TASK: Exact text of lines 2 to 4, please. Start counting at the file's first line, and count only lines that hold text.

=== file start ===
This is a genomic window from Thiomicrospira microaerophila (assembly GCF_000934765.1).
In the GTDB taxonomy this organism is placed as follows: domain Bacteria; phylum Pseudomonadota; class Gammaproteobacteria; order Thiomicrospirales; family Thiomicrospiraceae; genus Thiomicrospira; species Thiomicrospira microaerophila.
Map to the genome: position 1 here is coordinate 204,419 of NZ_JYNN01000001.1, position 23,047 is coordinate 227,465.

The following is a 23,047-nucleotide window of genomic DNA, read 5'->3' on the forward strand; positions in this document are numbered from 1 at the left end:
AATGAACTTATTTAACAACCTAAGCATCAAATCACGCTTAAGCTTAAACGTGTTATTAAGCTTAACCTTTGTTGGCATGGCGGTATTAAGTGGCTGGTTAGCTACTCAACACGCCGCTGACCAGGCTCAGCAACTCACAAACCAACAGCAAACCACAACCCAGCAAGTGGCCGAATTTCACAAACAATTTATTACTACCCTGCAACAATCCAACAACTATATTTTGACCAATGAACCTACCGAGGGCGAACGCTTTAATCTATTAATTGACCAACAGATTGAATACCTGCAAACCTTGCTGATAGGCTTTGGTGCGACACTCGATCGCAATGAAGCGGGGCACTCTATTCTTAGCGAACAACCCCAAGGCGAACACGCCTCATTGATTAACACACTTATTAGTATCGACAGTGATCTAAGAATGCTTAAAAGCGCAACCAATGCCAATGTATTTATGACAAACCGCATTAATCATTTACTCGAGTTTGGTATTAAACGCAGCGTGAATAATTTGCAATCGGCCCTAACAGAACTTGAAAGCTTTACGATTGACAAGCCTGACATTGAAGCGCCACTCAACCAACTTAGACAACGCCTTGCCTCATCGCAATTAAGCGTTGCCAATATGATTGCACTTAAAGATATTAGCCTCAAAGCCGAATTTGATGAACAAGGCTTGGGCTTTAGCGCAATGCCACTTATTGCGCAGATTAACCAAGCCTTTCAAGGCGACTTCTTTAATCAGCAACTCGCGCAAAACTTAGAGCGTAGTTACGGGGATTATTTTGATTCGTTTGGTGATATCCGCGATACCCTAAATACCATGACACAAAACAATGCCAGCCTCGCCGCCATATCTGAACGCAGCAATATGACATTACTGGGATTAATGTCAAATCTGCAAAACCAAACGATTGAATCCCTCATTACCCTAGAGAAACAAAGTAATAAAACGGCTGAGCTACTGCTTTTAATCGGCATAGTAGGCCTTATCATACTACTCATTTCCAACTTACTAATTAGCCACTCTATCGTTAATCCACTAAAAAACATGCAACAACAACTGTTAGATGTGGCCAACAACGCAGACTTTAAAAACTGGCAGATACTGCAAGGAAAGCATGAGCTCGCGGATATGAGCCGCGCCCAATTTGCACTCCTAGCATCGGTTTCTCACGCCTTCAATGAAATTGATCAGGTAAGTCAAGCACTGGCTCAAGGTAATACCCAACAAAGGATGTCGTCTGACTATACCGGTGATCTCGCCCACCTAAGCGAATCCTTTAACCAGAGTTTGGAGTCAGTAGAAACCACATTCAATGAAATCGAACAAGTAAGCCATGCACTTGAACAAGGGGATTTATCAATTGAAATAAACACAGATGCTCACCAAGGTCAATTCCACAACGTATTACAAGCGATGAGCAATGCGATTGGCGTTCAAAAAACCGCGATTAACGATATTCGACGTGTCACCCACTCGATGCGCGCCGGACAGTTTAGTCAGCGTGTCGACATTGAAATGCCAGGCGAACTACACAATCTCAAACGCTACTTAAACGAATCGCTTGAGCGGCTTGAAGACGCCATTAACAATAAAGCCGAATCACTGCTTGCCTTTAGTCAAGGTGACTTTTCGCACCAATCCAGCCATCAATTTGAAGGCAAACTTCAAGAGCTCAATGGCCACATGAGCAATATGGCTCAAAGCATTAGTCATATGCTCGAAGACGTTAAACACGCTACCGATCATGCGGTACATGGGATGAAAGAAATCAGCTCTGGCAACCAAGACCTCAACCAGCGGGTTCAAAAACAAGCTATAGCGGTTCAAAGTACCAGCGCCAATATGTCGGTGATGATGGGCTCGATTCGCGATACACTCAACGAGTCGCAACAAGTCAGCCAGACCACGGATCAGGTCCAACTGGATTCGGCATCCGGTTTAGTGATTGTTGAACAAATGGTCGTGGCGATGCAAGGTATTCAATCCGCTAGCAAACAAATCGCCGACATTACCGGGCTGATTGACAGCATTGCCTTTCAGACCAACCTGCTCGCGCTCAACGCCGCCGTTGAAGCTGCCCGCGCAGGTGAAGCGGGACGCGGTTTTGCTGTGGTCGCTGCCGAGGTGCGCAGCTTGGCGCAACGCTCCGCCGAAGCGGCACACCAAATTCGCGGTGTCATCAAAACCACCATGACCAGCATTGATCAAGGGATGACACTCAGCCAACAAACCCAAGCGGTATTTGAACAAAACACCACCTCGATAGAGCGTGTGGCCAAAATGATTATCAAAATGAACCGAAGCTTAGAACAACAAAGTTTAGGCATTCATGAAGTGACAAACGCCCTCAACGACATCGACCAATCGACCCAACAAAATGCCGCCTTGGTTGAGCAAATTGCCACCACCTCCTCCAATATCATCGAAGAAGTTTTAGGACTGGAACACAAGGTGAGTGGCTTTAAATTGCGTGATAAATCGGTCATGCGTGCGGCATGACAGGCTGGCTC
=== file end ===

In the GTDB taxonomy this organism is placed as follows: domain Bacteria; phylum Pseudomonadota; class Gammaproteobacteria; order Thiomicrospirales; family Thiomicrospiraceae; genus Thiomicrospira; species Thiomicrospira microaerophila.
Map to the genome: position 1 here is coordinate 204,419 of NZ_JYNN01000001.1, position 23,047 is coordinate 227,465.

The following is a 23,047-nucleotide window of genomic DNA, read 5'->3' on the forward strand; positions in this document are numbered from 1 at the left end: